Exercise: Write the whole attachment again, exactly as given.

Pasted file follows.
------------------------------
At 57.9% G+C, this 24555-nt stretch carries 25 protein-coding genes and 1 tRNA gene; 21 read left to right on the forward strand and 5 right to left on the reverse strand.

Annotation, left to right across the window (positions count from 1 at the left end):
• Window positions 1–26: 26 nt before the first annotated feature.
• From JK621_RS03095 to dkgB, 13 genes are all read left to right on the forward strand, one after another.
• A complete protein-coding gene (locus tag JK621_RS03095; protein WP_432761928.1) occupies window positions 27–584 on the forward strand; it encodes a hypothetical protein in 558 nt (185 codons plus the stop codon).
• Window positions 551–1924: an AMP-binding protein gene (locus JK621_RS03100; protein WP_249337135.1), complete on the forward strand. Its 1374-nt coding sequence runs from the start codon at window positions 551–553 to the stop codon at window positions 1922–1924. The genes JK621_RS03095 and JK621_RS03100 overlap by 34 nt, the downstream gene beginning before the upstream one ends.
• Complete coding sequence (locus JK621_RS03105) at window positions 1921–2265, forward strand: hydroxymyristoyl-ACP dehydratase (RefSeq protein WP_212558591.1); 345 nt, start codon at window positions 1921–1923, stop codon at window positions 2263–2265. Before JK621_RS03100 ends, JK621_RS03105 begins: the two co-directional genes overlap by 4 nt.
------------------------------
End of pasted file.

At 57.9% G+C, this 24555-nt stretch carries 25 protein-coding genes and 1 tRNA gene; 21 read left to right on the forward strand and 5 right to left on the reverse strand.

Annotation, left to right across the window (positions count from 1 at the left end):
• Window positions 1–26: 26 nt before the first annotated feature.
• From JK621_RS03095 to dkgB, 13 genes are all read left to right on the forward strand, one after another.
• A complete protein-coding gene (locus tag JK621_RS03095; protein WP_432761928.1) occupies window positions 27–584 on the forward strand; it encodes a hypothetical protein in 558 nt (185 codons plus the stop codon).
• Window positions 551–1924: an AMP-binding protein gene (locus JK621_RS03100; protein WP_249337135.1), complete on the forward strand. Its 1374-nt coding sequence runs from the start codon at window positions 551–553 to the stop codon at window positions 1922–1924. The genes JK621_RS03095 and JK621_RS03100 overlap by 34 nt, the downstream gene beginning before the upstream one ends.
• Complete coding sequence (locus JK621_RS03105) at window positions 1921–2265, forward strand: hydroxymyristoyl-ACP dehydratase (RefSeq protein WP_212558591.1); 345 nt, start codon at window positions 1921–1923, stop codon at window positions 2263–2265. Before JK621_RS03100 ends, JK621_RS03105 begins: the two co-directional genes overlap by 4 nt.